UC Santa Barbara
Latinx Immigrant Parent-Child Relationships: An Intergenerational Model of Cohesion, Conflict and Mental Health
- Author(s): Santacrose, Diana Evdoxia
- Advisor(s): Kia-Keating, Maryam
- et al.
In the United States, one fifth of school-aged children are Latinx, a majority who are first or second generation immigrants (Pew Hispanic Center, 2009). Given the rise in this population of Latinx immigrant youth, scholars recommend the need to develop a more in-depth understanding of influences contributing to deleterious mental health outcomes for Latinx immigrant families (Ornelas & Perreira, 2011). Among these, include family processes, such as family conflict. Latinx immigrant youth and parents often experience stress and family conflict (Lau, McCabe, Yeh, Garland, Wood, & Hough, 2005), impacting family cohesion (Leidy et al., 2010), and mental health outcomes (Hovey & King, 1996). There is also a dearth of research that studies typical parenting practices among immigrant populations (Perreira, Chapman, & Stein, 2006). Utilizing community-based participatory research and mixed methods approaches, the current study extends this line of research by examining family cohesion, family conflict, and parent-child relationships in the presence of a multitude of stressors. Moreover, the current study investigated the relationships between parents’ mental health, family cohesion, family conflict and youths’ depression. To examine these relationships the current study used focus groups with 64 immigrant parents, and a battery of measures with 38 parent-youth dyads who were predominantly from Mexico.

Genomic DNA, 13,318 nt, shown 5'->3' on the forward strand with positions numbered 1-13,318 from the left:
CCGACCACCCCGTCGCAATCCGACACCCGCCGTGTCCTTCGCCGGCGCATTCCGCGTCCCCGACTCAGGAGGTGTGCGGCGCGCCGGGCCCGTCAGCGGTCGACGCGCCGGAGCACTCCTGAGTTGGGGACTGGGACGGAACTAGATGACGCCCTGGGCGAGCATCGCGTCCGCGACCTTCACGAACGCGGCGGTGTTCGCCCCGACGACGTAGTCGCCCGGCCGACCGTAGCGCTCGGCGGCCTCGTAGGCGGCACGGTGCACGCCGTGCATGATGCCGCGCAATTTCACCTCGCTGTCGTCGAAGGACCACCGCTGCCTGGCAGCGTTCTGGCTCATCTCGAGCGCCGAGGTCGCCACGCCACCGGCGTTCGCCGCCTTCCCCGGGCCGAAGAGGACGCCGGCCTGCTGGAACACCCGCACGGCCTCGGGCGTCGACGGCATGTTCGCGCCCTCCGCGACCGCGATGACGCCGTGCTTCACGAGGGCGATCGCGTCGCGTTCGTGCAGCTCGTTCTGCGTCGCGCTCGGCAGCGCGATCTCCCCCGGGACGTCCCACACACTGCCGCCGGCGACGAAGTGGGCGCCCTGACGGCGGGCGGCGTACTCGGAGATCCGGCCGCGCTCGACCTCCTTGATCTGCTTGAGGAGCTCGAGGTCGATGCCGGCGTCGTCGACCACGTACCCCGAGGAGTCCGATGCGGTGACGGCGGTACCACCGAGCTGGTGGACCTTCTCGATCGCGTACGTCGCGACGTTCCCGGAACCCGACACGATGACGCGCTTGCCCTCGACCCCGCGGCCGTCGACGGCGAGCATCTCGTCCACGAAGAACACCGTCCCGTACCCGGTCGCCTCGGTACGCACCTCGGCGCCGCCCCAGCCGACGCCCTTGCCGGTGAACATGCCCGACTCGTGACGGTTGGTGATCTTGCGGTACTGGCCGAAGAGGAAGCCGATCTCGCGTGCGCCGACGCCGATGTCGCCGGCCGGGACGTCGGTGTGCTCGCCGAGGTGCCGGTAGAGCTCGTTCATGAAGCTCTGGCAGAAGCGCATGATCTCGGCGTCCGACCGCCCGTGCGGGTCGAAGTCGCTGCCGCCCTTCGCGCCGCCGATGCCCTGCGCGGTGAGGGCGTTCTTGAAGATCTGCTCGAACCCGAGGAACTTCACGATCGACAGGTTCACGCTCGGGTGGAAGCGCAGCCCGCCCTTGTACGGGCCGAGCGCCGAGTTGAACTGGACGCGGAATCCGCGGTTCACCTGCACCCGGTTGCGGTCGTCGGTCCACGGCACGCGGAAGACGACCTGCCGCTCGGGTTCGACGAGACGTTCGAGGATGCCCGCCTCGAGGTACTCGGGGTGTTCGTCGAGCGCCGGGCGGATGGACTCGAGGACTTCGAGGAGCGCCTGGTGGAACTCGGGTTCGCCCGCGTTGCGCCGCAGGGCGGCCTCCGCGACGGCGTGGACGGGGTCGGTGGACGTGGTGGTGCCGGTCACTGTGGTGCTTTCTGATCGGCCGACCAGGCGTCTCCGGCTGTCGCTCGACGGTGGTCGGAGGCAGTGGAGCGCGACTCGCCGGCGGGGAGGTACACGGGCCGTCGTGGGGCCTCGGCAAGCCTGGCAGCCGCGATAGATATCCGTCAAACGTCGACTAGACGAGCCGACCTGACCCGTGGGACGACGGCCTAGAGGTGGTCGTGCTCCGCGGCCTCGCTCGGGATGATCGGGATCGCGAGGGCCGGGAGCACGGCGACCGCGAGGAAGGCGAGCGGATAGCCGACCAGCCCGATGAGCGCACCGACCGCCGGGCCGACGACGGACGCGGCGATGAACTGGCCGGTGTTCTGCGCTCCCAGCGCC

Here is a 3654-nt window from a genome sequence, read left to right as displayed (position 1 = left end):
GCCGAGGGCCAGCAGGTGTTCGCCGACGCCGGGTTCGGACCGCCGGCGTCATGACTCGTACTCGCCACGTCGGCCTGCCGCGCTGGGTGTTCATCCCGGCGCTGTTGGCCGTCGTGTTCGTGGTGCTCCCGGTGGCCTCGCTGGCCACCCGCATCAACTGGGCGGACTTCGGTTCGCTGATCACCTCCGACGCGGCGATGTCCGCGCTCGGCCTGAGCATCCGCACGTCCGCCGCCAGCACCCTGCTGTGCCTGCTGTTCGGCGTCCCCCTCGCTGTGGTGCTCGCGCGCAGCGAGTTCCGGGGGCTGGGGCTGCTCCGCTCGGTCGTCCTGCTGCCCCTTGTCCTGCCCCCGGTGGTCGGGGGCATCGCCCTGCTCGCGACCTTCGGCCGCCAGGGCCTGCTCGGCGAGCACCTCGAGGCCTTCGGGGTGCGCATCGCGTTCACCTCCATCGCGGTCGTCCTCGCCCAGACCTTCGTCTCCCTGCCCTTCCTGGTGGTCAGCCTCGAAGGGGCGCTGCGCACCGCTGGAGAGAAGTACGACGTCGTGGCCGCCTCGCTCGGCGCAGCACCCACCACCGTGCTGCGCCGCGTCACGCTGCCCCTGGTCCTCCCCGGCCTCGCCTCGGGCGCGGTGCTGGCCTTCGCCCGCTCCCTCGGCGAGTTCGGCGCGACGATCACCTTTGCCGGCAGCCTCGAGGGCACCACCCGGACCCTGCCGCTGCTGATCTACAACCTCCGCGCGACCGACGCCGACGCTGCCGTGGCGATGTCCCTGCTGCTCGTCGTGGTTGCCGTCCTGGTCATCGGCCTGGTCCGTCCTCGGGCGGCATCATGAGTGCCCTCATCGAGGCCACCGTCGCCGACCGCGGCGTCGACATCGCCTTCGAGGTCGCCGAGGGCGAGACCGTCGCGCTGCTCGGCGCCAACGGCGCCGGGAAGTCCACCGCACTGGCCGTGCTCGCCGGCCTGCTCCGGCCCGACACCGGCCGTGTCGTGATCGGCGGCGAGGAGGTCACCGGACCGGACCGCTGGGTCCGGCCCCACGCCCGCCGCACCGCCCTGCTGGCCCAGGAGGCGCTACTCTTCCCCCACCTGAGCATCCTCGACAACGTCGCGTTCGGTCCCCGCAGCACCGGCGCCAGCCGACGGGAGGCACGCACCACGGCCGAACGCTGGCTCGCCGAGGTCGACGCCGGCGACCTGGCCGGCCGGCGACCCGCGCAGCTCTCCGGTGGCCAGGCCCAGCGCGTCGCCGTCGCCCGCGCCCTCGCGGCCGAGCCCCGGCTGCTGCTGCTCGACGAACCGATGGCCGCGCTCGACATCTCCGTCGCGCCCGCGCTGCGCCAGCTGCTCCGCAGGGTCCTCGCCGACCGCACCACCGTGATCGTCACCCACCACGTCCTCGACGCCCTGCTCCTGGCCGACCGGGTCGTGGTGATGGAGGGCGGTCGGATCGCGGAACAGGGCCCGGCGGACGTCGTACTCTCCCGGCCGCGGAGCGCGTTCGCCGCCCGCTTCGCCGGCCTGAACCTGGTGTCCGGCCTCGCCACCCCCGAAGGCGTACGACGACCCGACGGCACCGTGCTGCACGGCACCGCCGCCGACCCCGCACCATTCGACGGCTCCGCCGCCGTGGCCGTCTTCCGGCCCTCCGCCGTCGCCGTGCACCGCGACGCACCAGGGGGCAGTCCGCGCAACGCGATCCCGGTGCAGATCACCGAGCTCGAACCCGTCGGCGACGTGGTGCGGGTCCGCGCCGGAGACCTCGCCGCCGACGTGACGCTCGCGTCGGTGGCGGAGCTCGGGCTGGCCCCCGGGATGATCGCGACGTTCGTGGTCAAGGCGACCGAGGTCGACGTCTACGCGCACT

Based on focus group results we developed an integrated theoretical model of family cohesion, family conflict and parent-child relationships that includes four common parent-child interactions Mexican immigrant families engaged in when facing stressors. Results also indicated significant differences in parents’ and youths’ reports of family cohesion and family conflict. Family cohesion and family conflict were both significantly related to youths’ and parents’ depression. However, parents’ depression was not found to moderate the relationships between family cohesion/family conflict and youths’ depression. Implications for Latinx immigrant prevention and intervention efforts will be discussed.